Beyond robo advising, many other of the larger financial institutions globally are using AI to improve the personalization of offers and communication. Going forward, it is believed that custom marketing and solution development to improve the customer experience will be the primary use case for financial organizations.

Productivity Gains

From customer communication flows to basic back office processing, AI can take rather routine, repetitive processes and make them both more efficient and effective. What once was a very tedious process of new customer onboarding communication can now become highly personalized interactions based on individual activity post opening. This level of personalization was almost impossible to achieve without the benefits of machine learning and AI.

Another application is the ongoing update needed to compliance requirements, customer informational documentation and even product ‘frequently asked question’ responses. With a foundation of continuously changing facts and product updates, all related communications can be changed immediately.

chart showing the primary reasons financial institutions use AI-powered solutions

Fraud Detection

One of the earliest uses of artificial intelligence in banking was around fraud detection. By an ongoing review of account activity patterns can be monitored, with aberrations to patterns being flagged for further review. Over the last decade, AI has not only significantly improved the monitoring process, but is now able to respond in real time to potential fraud.

According to Narrative Science, “For example, Feedzai use machine learning to evaluate transactions and millions of data points in real-time. The company maintains an operational model and a challenger model that it constantly evolves as threats change. When the challenger model becomes more effective, it replaces the first model and a new challenger is created.

Better Customer Recommendations

Beyond more personalized customer communication, AI provides the ability to have improve customer recommendations and advice. Mobile banking apps like Moven and Simple let users track their spending and increase their savings with automated, personalized recommendations via a specialized debit card linked with their smartphone app.

Brett King, CEO of Moven believes AI will take over many routine tasks associated with product recommendations and advice. He told Narrative Science, “For me, advice is the next big disruption. For instance, in banking you do need real-time advice. The ability of humans to provide that is poor and, as humans, we’re inconsistent and we make mistakes. Artificial intelligence will not.”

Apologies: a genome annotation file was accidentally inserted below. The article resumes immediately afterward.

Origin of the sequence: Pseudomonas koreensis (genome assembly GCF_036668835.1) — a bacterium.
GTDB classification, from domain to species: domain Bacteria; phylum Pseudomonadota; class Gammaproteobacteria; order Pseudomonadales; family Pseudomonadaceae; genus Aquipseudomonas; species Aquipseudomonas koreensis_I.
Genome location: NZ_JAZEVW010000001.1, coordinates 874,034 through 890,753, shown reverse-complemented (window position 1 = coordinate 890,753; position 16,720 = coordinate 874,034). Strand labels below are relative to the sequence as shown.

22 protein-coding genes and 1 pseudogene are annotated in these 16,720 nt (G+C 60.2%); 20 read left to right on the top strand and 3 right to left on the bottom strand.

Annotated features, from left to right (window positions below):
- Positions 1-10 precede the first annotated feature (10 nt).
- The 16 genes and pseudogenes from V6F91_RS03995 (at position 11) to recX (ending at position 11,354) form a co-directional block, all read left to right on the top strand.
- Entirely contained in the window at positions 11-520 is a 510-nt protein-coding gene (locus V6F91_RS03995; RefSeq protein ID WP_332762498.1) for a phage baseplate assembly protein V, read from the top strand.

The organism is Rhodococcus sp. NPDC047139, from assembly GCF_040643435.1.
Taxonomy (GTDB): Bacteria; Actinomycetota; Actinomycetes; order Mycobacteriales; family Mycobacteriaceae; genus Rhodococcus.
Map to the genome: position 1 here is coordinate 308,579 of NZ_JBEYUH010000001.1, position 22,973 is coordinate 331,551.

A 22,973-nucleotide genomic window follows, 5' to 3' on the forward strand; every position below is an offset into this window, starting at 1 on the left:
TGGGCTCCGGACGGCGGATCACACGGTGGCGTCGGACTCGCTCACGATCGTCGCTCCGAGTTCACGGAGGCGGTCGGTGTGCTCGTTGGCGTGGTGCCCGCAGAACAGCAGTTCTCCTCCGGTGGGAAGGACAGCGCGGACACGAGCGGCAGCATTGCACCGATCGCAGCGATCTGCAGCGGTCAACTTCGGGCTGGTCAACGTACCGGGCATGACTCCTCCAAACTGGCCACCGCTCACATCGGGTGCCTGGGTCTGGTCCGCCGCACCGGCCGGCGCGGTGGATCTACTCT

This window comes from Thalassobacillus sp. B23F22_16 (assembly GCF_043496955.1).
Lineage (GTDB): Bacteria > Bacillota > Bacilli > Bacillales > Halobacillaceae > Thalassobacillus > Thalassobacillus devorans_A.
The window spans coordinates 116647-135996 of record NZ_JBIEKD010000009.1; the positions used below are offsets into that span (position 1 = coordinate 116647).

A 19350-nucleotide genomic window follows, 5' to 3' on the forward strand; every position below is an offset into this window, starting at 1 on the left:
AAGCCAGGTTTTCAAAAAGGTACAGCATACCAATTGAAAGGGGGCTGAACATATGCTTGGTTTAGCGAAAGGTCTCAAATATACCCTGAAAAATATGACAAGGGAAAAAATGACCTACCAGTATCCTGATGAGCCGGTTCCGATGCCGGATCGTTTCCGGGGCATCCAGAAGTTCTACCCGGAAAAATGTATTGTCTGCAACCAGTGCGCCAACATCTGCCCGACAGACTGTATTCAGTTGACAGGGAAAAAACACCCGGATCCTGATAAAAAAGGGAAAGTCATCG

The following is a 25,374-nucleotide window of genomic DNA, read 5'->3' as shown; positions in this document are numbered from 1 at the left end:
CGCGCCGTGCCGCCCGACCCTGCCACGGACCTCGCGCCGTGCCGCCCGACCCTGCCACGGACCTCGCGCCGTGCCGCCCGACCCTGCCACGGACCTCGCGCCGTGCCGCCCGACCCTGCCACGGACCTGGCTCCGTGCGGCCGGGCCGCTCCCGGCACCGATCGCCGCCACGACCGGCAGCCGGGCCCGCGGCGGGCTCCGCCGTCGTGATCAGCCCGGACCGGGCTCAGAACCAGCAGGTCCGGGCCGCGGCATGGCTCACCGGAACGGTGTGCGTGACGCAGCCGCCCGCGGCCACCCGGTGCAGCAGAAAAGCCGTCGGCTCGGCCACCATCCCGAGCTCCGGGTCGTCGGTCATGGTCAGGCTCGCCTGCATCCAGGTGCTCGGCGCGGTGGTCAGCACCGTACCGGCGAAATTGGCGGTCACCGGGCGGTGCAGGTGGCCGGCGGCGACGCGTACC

Finie: The AI App for Your Bank Account

As is the case for several innovations in banking over the past several years, one of the most exciting applications of AI in retail banking has come from a small start-up … not from a large national bank. Ann Arbor-based Clinc has created a voice-powered AI platform, named Finie (for financial genie) as a way to interact with a banking account using natural language queries (as opposed to a very limited set of rule-based commands).

Being marketed directly to banks and credit unions, Finie provides the benefits of the best AI, expanding knowledge and improving results with every interaction. Instead of being limited to a command such as, “What is my balance”, Clinc’s Finie can be asked, “Do I have enough money to go out to dinner tonight.” Instead of, “Provide list of transactions”, Finie can be asked, “How much did I spend on groceries” or “Did I spend more on coffee this month than last.”


Finie is integrated within a banks’ mobile banking application, acting as “a voice-activated intelligent personal assistant that is able to answer financial questions unique to each individual user, offer personalised spending advice, and fulfil any banking task”. Without a limited template of basic questions or tasks, it is believed consumers will become more engaged.

The Future of AI in Banking

With an origin rooted in risk and fraud detection and cost reduction, AI is increasingly important for financial services firms to be competitive. The digital consumer is being trained by firms that are becoming masters of AI (Amazon, Google, Facebook and Apple) and expect the companies they use to know them, understand them and reward them through personalized communication.

According to Narrative Science,, roughly 10% of the organizations are using AI to compete with peers and identify opportunities in their data that would otherwise be missed. This is just the tip of the iceberg. Soon, all financial services firms will leverage the power of AI to deliver better experiences, lower costs, reduce risks and increase revenues.